Homeostasis comes from the Greek homeo, which means unchanging and stasis, which means standing1. A very typical homeostasis occurs in humans as the body regulates its temperature in order to maintain approximately a 98.6 degrees Fahrenheit internal temperature, according to Biology Online1. Hormones regulate various homeostasis, such as glucose homeostasis and calcium homeostasis. Homeostasis is maintained by the endocrine system which secretes hormones—steroids, peptides and amines. Knowing the role of hormones in homeostasis may help you understand the natural processes occurring within your body, as well as help you make better decisions about diet, exercise and health.
Gut hormones regulate glucose homeostasis. After you eat, multiple gut peptides help with the uptake and storage of energy from food, according to Daniel J. Drucker in his article, The Role of Gut Hormones in Glucose Homeostasis, published in The Journal of Clinical Investigation2. Neural circuits activated by gut hormones communicate with organs, such as the liver and muscle tissue, to manage energy intake and absorption. Incretin hormones enhance meal-stimulated insulin secretion and encourage liver and muscle tissue glucose uptake while suppressing glucagon secretion at the same time. Whenever blood glucose levels fall, glucagon increases, and it decreases when glucose levels go back up again. Diabetes results when this delicate process goes haywire and inadequate levels of insulin are produced, according to Mike Farabee, Ph.D., author of the Online Biology Book3.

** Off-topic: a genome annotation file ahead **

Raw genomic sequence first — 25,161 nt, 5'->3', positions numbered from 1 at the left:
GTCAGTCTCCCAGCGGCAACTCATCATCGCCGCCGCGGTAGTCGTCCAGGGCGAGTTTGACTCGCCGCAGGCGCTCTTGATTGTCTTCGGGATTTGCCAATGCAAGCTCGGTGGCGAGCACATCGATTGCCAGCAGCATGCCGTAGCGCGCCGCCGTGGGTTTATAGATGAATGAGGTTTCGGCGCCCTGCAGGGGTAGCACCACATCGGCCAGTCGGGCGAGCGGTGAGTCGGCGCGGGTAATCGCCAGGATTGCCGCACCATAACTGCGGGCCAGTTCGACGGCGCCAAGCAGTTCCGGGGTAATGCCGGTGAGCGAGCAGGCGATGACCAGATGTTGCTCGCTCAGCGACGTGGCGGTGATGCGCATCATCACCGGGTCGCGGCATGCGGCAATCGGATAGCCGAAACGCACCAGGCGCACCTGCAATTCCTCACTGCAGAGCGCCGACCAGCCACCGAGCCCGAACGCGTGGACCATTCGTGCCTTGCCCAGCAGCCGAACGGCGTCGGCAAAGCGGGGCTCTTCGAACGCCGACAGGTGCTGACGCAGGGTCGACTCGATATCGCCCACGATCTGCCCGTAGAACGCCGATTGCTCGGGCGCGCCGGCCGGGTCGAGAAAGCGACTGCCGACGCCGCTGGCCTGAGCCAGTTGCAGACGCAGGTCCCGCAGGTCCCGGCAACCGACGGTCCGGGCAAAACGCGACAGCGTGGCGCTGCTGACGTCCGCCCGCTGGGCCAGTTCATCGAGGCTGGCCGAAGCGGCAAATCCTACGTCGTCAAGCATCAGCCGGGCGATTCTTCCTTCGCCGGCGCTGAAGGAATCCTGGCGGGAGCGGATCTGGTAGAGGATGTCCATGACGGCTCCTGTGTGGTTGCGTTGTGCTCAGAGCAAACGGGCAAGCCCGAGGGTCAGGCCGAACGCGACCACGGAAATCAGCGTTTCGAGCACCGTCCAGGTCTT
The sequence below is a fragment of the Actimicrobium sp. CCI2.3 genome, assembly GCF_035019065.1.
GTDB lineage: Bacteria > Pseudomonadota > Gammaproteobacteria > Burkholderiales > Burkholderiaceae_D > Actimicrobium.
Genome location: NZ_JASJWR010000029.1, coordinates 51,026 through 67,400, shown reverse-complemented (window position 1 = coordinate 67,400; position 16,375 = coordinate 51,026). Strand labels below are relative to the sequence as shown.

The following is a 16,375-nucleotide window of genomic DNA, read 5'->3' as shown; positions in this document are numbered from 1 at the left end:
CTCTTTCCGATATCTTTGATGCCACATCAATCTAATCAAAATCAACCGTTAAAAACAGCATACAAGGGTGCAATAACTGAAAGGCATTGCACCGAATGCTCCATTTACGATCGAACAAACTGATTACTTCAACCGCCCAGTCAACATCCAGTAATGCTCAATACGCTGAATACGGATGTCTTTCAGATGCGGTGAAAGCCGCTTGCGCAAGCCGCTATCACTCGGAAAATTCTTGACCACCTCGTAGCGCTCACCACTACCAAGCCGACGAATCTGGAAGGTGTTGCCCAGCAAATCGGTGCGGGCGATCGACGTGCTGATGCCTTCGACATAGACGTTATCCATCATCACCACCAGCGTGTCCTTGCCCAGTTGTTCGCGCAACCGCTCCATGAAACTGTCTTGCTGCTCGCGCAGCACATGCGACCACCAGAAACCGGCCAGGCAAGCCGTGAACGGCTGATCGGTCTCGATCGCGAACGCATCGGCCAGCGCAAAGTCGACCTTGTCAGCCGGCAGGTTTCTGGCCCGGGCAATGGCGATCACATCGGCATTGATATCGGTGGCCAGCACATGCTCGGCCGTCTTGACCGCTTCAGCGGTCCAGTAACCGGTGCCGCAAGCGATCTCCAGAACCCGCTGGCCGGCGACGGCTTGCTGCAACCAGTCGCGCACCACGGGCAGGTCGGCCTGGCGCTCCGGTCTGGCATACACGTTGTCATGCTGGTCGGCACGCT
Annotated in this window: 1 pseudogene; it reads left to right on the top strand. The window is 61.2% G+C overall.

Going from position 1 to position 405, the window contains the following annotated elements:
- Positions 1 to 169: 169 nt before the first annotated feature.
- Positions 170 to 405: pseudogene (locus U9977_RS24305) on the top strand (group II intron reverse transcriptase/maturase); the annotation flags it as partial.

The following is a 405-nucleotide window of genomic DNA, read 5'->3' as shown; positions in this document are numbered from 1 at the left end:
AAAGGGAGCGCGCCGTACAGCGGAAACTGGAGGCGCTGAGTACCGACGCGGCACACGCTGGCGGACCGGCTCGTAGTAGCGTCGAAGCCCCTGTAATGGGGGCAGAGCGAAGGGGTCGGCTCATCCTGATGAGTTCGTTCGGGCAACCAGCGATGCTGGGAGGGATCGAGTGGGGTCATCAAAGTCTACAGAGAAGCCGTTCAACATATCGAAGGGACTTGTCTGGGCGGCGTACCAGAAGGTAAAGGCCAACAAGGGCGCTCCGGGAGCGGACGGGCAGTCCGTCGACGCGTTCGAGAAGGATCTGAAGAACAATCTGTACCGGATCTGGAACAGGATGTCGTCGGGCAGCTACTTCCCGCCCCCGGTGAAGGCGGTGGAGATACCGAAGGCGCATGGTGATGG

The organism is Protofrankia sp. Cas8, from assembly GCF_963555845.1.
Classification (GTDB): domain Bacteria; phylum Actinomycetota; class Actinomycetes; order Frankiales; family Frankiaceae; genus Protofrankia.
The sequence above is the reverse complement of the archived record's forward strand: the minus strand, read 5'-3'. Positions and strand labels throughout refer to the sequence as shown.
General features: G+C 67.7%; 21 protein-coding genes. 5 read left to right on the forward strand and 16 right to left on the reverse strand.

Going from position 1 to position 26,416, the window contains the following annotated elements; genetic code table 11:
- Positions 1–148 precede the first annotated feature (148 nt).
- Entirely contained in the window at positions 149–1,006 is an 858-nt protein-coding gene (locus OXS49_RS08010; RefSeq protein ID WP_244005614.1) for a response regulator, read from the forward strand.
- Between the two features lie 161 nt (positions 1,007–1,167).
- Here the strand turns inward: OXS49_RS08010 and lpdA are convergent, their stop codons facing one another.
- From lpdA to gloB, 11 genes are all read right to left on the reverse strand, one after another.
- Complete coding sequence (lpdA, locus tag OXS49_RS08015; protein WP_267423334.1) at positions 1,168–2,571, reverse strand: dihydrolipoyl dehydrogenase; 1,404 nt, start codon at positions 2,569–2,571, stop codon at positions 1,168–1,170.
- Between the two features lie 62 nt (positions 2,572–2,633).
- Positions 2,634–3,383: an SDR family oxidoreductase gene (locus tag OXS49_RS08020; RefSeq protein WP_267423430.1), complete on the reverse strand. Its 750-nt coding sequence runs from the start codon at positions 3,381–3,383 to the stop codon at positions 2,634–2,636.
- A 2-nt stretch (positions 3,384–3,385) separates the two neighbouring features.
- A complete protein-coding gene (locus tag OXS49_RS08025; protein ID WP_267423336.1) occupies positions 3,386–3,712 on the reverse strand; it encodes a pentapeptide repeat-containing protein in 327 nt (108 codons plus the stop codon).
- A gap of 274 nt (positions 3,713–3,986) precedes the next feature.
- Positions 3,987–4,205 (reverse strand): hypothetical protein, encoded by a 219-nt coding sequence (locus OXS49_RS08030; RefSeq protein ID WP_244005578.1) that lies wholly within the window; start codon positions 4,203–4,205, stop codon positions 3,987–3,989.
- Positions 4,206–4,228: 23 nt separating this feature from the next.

Losing weight, following a health diet and exercising regularly can help keep diabetes at bay. Constantly relying on your body to bounce back after eating too much sugar or after prolonged periods of intense daily stress isn’t a long-term solution. It’s important to be proactive and diligent when it comes to your own healthcare. According the American Diabetes Association, simple factors such as age and carrying extra weight can put you at risk for developing type 2 diabetes4. Take the Diabetes Risk Test via the American Diabetes Association website4.
In order for the body to maintain adequate calcium levels, certain hormones must work to regulate calcium homeostasis. Many physiologic process depend on calcium, and maintaining its balance in the body is crucial, according to Colorado State University Department of Biomedical Sciences 5. Find calcium in cells, blood and bones within the body; the small intestine, kidneys and bones help supply and remove calcium to and from blood when needed. There are three hormones that manage fluctuation of calcium in or out of blood, as well as extracellular fluid, says Colorado State University Department of Biomedical Sciences 5. The parathyroid hormone works to increase concentrations of calcium in the blood, and calcitonin is that hormone that works to reduce blood calcium levels when needed. Hormones work together and with nutrients such as vitamin D to regulate calcium levels.
Lack of calcium is a common concern for older women and men. The National Osteoporosis Foundation5 estimates that as of 2011 ten million Americans have osteoporosis, and thirty-four million have low bone mass. It’s important to understand guidelines for calcium and vitamin D supplementation, as well as the importance of daily exercise, to stave off the crippling effects of osteoporosis. When it comes to calcium, the role of hormones in homeostasis changes significantly after age 50.
- Biology Online: Homeostasis
- The Journal of Clinical Investigation: The Role of Gut Hormones in Glucose Homeostasis; Daniel J. Drucker
- Estrella Mountain Community College: The Endocrine System
- American Diabetes Association: Diabetes Risk Test
- Colorado State University Department of Biomedical Sciences: Endocrine Control of Calcium and Phosphate Homeostasis
- National Osteoporosis Foundation